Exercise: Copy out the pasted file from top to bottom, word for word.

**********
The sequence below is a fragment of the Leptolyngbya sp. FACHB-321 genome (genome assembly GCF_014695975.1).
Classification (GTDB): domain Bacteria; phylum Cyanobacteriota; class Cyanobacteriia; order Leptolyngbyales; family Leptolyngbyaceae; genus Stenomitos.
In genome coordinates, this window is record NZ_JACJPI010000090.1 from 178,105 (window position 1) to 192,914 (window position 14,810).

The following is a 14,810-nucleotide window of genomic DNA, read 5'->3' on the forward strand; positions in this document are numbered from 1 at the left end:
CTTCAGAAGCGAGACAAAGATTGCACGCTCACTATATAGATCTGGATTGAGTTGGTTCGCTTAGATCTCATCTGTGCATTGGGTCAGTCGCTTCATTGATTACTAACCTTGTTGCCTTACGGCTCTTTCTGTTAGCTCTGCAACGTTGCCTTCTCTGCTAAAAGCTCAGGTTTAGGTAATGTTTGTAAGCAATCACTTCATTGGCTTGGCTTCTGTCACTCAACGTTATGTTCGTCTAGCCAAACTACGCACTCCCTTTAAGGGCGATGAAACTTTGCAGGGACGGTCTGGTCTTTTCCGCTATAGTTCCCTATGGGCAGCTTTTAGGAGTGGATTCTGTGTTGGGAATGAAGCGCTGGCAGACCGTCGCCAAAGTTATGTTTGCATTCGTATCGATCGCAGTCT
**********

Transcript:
The sequence below is a fragment of the Leptolyngbya sp. FACHB-321 genome (genome assembly GCF_014695975.1).
Classification (GTDB): domain Bacteria; phylum Cyanobacteriota; class Cyanobacteriia; order Leptolyngbyales; family Leptolyngbyaceae; genus Stenomitos.
In genome coordinates, this window is record NZ_JACJPI010000090.1 from 178,105 (window position 1) to 192,914 (window position 14,810).

The following is a 14,810-nucleotide window of genomic DNA, read 5'->3' on the forward strand; positions in this document are numbered from 1 at the left end:
CTTCAGAAGCGAGACAAAGATTGCACGCTCACTATATAGATCTGGATTGAGTTGGTTCGCTTAGATCTCATCTGTGCATTGGGTCAGTCGCTTCATTGATTACTAACCTTGTTGCCTTACGGCTCTTTCTGTTAGCTCTGCAACGTTGCCTTCTCTGCTAAAAGCTCAGGTTTAGGTAATGTTTGTAAGCAATCACTTCATTGGCTTGGCTTCTGTCACTCAACGTTATGTTCGTCTAGCCAAACTACGCACTCCCTTTAAGGGCGATGAAACTTTGCAGGGACGGTCTGGTCTTTTCCGCTATAGTTCCCTATGGGCAGCTTTTAGGAGTGGATTCTGTGTTGGGAATGAAGCGCTGGCAGACCGTCGCCAAAGTTATGTTTGCATTCGTATCGATCGCAGTCT